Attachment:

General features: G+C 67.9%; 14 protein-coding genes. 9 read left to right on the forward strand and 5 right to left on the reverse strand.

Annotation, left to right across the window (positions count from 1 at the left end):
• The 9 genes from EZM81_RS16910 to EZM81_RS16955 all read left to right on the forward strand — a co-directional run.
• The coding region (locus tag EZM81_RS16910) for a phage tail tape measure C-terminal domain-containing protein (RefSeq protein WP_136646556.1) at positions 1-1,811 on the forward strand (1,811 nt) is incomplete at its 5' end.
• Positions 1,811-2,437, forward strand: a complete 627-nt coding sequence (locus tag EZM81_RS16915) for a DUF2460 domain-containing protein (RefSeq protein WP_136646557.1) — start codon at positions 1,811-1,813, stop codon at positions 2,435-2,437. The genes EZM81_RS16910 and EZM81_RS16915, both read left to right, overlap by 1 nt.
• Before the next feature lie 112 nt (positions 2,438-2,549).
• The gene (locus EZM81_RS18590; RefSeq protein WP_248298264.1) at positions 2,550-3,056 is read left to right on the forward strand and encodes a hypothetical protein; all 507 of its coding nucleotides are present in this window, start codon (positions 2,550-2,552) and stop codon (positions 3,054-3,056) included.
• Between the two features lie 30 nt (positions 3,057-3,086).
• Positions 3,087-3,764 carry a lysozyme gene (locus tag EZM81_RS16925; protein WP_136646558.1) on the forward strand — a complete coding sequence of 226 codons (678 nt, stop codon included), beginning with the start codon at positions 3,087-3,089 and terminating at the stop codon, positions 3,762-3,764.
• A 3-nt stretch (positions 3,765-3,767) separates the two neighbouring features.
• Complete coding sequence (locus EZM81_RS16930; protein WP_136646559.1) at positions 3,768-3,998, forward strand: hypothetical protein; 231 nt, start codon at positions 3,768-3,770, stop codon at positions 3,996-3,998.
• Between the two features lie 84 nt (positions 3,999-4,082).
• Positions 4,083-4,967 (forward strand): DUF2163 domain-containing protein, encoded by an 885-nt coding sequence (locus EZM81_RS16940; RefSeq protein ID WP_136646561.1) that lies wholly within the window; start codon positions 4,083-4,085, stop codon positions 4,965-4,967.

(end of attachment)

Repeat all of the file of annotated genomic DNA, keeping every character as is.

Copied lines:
General features: G+C 67.9%; 14 protein-coding genes. 9 read left to right on the forward strand and 5 right to left on the reverse strand.

Annotation, left to right across the window (positions count from 1 at the left end):
• The 9 genes from EZM81_RS16910 to EZM81_RS16955 all read left to right on the forward strand — a co-directional run.
• The coding region (locus tag EZM81_RS16910) for a phage tail tape measure C-terminal domain-containing protein (RefSeq protein WP_136646556.1) at positions 1-1,811 on the forward strand (1,811 nt) is incomplete at its 5' end.
• Positions 1,811-2,437, forward strand: a complete 627-nt coding sequence (locus tag EZM81_RS16915) for a DUF2460 domain-containing protein (RefSeq protein WP_136646557.1) — start codon at positions 1,811-1,813, stop codon at positions 2,435-2,437. The genes EZM81_RS16910 and EZM81_RS16915, both read left to right, overlap by 1 nt.
• Before the next feature lie 112 nt (positions 2,438-2,549).
• The gene (locus EZM81_RS18590; RefSeq protein WP_248298264.1) at positions 2,550-3,056 is read left to right on the forward strand and encodes a hypothetical protein; all 507 of its coding nucleotides are present in this window, start codon (positions 2,550-2,552) and stop codon (positions 3,054-3,056) included.
• Between the two features lie 30 nt (positions 3,057-3,086).
• Positions 3,087-3,764 carry a lysozyme gene (locus tag EZM81_RS16925; protein WP_136646558.1) on the forward strand — a complete coding sequence of 226 codons (678 nt, stop codon included), beginning with the start codon at positions 3,087-3,089 and terminating at the stop codon, positions 3,762-3,764.
• A 3-nt stretch (positions 3,765-3,767) separates the two neighbouring features.
• Complete coding sequence (locus EZM81_RS16930; protein WP_136646559.1) at positions 3,768-3,998, forward strand: hypothetical protein; 231 nt, start codon at positions 3,768-3,770, stop codon at positions 3,996-3,998.
• Between the two features lie 84 nt (positions 3,999-4,082).
• Positions 4,083-4,967 (forward strand): DUF2163 domain-containing protein, encoded by an 885-nt coding sequence (locus EZM81_RS16940; RefSeq protein ID WP_136646561.1) that lies wholly within the window; start codon positions 4,083-4,085, stop codon positions 4,965-4,967.